Sunday, December 23, 2012

Dec 23: Alison Hawthorne Deming on Donald R. Griffin's Animal Minds

Donald R. Griffin devoted his life to the scientific study of animal thinking and consciousness. He countered the prevalent notion that animals are sleepwalkers, unconsciously zoning out through a life of instinctive actions. In Animal Minds, originally published in 1992, revised and reissued in 2001 by the University of Chicago Press, he makes the case that animals think consciously and reflect on their actions. Here’s a link to some excerpts that will serve as an introductory essay. He draws examples from the waggle dance of honeybees, the fishing techniques of green herons, the architecture of bower birds and beavers, signature whistles of dolphins and semantic alarm calls of vervet monkeys. He is motivated by what I can only call scientific empathy. “We want to understand,” he wrote, “what the lives of these other creatures are like, to them.”

I love the parsimony of a scientific mind. Ideas must be tested out through observation. In a culture that justly makes room for loudmouths and cranks, I welcome the attentive eye and skeptical voice of a scientist patiently testing the boundaries of reason, allowing speculation to lead him into a jungle or a laboratory to see what the world has to say about his ideas.

Griffin saw animal communication as one window into animal minds, “a source of objective evidence about the thoughts and feelings that have previously seemed so inaccessible to scientific investigation.” An animal able to anticipate the actions of a predator stands a better chance of survival than one who cannot do this. If the predator signals its intention to attack—the cry of an eagle, the crouch of a leopard—and the potential prey animal gets the message, that’s much better than waiting until it’s attacked. Reading another animal’s intentions, thinking ahead and warning one’s companions would be very good skills to acquire in a predator-eats-prey world. But are animals capable of this kind of perception, reflection and communication? Griffin says there’s a continuum of sentience out there. It’s quite simple in some creatures, quite complex in us. Yet we’re not the only ones who think through a problem, learn how to solve it and share that information with our friends.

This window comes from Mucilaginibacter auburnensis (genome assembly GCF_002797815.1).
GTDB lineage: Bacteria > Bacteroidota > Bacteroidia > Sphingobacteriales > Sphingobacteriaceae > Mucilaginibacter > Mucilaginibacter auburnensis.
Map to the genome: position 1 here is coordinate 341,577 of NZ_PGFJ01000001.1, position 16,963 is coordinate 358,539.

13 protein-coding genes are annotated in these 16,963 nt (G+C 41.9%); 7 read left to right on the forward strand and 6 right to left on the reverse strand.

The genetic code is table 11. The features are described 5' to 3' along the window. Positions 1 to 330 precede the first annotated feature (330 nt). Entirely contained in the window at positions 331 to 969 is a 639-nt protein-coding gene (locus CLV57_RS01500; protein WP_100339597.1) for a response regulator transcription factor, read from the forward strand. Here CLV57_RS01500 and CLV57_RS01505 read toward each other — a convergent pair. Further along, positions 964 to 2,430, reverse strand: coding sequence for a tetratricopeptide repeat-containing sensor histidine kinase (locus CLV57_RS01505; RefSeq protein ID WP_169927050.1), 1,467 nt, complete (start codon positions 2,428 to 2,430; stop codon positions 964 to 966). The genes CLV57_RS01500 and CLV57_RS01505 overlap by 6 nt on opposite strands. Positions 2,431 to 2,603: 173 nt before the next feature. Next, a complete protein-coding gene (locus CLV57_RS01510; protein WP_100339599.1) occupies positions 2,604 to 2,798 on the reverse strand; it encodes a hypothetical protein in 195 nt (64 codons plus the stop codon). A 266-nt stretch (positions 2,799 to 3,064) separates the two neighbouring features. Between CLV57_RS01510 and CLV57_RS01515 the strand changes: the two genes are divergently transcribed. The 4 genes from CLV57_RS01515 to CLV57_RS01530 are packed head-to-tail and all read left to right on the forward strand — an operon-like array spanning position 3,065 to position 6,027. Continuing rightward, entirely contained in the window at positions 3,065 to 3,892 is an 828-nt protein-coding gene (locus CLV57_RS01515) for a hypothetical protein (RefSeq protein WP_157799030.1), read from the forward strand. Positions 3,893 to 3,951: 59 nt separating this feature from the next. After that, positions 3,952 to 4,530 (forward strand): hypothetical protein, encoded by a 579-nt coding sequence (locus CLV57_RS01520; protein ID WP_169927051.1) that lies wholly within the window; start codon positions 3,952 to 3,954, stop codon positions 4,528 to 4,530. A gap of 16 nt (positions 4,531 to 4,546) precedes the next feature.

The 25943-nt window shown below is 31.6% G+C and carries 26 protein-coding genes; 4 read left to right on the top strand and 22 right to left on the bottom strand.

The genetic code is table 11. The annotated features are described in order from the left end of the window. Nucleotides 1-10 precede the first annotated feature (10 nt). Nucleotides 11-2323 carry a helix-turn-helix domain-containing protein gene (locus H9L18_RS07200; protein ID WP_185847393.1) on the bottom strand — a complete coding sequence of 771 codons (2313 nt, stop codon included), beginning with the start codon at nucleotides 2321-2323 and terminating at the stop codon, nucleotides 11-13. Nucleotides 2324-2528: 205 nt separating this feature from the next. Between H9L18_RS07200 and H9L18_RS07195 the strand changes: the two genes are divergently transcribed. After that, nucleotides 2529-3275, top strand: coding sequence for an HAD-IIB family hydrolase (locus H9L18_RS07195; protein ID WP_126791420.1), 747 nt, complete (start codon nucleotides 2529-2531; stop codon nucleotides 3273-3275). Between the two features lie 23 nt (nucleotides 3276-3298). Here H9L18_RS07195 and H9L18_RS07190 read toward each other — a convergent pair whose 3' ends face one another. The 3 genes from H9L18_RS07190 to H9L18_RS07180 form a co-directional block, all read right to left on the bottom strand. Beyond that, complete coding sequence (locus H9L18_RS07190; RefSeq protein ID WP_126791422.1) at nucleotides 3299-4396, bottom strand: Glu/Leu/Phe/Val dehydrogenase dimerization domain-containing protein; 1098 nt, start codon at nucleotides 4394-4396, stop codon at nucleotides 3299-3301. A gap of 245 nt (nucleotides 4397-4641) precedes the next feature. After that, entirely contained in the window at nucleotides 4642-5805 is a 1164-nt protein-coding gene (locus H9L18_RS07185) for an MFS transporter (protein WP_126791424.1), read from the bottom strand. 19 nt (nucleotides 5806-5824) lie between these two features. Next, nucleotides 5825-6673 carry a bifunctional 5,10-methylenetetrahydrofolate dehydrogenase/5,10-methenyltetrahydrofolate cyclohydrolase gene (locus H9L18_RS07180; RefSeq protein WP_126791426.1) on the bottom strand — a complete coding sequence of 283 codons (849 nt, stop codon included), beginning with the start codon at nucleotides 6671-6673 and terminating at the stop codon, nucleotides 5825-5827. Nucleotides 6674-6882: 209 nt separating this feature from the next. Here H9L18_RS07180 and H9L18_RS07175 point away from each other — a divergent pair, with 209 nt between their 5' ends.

One of the clearest examples of animal communication suggesting conscious thinking comes from studies of the alarm calls of vervet monkeys, first written up in the scientific literature in 1967. These are small monkeys that live in close familial groups in Africa. Vervets recognize each other as individuals. When a baby vervet calls out, its mother turns toward it. Other monkeys in the group turn not toward the baby but toward the mother to see what she will do. When a vervet sees a dangerous predator, it gives an alarm call specific to the type of predator approaching. When a leopard approaches, the call is a squawk followed by a series of wobbling gobbles. This sends the vervets up a tree and onto a limb too thin for a leopard to maneuver. When an eagle approaches, the call is a series of low clucking vibrations. This sends the vervets into bushes too thick for the eagle to spot them. When a python approaches, the call is a ticking sound like a Geiger counter. This makes the vervets stand on their hind legs and look around to find the snake, then move away from it.

The conventional wisdom for ethologists used to hold that animal communication was “comparable to human eye blinks, blushing, gasps of surprise, or groans of pain”--mere reflex actions with no intention or conscious thought behind them. Griffin calls this general view of animal communication the “groans of pain” (GOP) interpretation. Try telling that to a vervet.

Griffin breaks the barrier between animal minds and human minds. Conscious thinking, he says, is what makes life feel real and important to us. So, as Gertrude Stein wrote (though not to a vervet), “Here’s to your inner life,” all of you out there in the wilds.


Alison Deming is the author of four books of poetry, most recently Rope (Penguin 2009), and four books of nonfiction, with Zoologies: On Animals & the Human Spirit forthcoming from Milkweed. Her work has been widely published and anthologized.  She is Professor and Director of the Creative Writing Program at the University of Arizona. She lives in Tucson and on Grand Manan Island in New Brunswick, Canada.

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